A child saw it, trembled,
With passion for those that wept,
And swore that with his blood
He would wash away that crime.

Latin American social theorists and activists of the era of the Cuban revolutionary process (since the 1950s) defined the economic and political context of countries like Cuba — less passionately but rigorously — as a result of dependency. For example, Brazilian social scientist Theotonio Dos Santos wrote about what he called “the structure of dependence.”

Dependence is a situation in which a certain group of countries have their economy conditioned by the development and expansion of another economy, to which the former is subject.

Andre Gunter Frank, looking at the broad sweep of history beginning with the rise of capitalism out of feudalism referred to “the development of underdevelopment.” During the fifteenth century the sectors of the globe now referred to as the “Global North” and “Global South” were roughly equal in economic and military power. But as a result of the globalization of capitalism and militarism, some countries, primarily in Europe and North America, developed at the expense of most of the other countries of the world.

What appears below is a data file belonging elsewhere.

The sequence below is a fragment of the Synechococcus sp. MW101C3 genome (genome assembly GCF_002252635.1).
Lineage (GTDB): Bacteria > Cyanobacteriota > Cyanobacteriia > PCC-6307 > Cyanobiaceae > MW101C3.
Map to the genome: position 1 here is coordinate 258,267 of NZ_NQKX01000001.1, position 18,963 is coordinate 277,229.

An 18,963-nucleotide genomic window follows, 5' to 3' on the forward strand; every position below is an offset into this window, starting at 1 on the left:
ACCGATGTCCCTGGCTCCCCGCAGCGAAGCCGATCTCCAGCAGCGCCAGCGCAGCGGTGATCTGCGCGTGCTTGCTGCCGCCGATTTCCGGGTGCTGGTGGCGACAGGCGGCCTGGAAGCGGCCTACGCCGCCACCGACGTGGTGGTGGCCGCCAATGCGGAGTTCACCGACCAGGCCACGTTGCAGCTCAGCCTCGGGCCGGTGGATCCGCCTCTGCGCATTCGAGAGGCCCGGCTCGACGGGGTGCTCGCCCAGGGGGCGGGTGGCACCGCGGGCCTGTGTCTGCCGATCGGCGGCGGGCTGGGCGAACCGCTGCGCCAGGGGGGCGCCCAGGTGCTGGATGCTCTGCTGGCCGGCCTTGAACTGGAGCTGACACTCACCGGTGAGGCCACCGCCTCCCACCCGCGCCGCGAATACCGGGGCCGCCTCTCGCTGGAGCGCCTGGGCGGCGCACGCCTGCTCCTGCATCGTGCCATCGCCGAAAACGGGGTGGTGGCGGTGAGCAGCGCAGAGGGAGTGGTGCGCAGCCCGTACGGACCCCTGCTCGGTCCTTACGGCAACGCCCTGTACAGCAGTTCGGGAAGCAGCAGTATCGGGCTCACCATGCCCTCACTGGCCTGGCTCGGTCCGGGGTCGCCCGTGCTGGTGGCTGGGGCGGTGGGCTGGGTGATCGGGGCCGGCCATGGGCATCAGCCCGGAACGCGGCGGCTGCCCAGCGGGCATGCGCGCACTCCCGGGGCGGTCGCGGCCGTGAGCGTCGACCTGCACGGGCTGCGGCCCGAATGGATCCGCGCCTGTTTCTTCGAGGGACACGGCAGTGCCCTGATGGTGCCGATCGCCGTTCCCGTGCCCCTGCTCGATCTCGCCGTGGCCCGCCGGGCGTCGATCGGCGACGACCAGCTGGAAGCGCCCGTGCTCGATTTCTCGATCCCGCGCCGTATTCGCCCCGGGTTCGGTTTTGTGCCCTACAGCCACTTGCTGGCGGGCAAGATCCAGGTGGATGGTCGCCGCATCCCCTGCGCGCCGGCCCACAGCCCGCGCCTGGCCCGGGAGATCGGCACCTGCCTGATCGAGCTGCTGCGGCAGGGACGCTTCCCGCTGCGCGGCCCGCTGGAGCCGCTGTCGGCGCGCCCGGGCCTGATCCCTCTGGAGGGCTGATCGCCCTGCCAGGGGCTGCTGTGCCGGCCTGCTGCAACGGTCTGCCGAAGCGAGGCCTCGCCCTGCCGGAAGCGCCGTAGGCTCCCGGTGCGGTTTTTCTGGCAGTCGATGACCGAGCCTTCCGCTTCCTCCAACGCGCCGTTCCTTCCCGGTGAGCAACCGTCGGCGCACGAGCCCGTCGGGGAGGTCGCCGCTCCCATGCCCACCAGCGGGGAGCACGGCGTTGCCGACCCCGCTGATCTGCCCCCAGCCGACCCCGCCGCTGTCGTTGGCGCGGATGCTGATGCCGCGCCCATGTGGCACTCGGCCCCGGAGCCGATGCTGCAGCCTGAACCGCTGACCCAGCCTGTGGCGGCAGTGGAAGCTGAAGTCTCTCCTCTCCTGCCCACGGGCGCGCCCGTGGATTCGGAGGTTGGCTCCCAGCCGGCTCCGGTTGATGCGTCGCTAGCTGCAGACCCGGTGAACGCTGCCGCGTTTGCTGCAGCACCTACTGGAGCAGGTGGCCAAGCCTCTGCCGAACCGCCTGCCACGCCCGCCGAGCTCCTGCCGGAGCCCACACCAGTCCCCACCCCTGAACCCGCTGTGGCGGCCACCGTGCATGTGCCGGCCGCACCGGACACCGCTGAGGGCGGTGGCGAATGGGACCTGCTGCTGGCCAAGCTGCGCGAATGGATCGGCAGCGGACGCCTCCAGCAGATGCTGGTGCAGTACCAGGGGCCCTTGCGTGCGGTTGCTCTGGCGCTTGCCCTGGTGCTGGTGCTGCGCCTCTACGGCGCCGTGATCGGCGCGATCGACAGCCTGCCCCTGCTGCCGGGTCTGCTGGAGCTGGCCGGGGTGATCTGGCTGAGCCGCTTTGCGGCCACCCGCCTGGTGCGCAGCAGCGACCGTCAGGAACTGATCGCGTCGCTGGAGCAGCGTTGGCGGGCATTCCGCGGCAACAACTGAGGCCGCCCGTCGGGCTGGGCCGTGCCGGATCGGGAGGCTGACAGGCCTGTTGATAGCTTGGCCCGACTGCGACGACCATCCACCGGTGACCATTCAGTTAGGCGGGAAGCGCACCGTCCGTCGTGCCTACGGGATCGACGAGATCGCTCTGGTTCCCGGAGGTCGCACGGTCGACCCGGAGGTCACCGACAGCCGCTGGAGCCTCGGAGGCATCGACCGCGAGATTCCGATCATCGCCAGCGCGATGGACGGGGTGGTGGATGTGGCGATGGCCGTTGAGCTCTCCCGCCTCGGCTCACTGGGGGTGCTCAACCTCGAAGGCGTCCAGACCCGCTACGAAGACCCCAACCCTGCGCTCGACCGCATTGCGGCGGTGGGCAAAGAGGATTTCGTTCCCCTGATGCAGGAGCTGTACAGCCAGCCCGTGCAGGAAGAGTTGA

Dependency theorists began to include domestic class structures in their analysis of relations between dominant and dependent nations. In addition to dominant and weak countries bound by exploitation and violence, within both powerful and weak countries class structures existed.

In fact, rulers in poor countries usually were tied by interests and ideology to the interests and ideology of the ruling classes in powerful countries. And, most important, the poor, the exploited, the repressed in both rich and poor countries shared common experiences, often a common outlook, and potentially a common culture.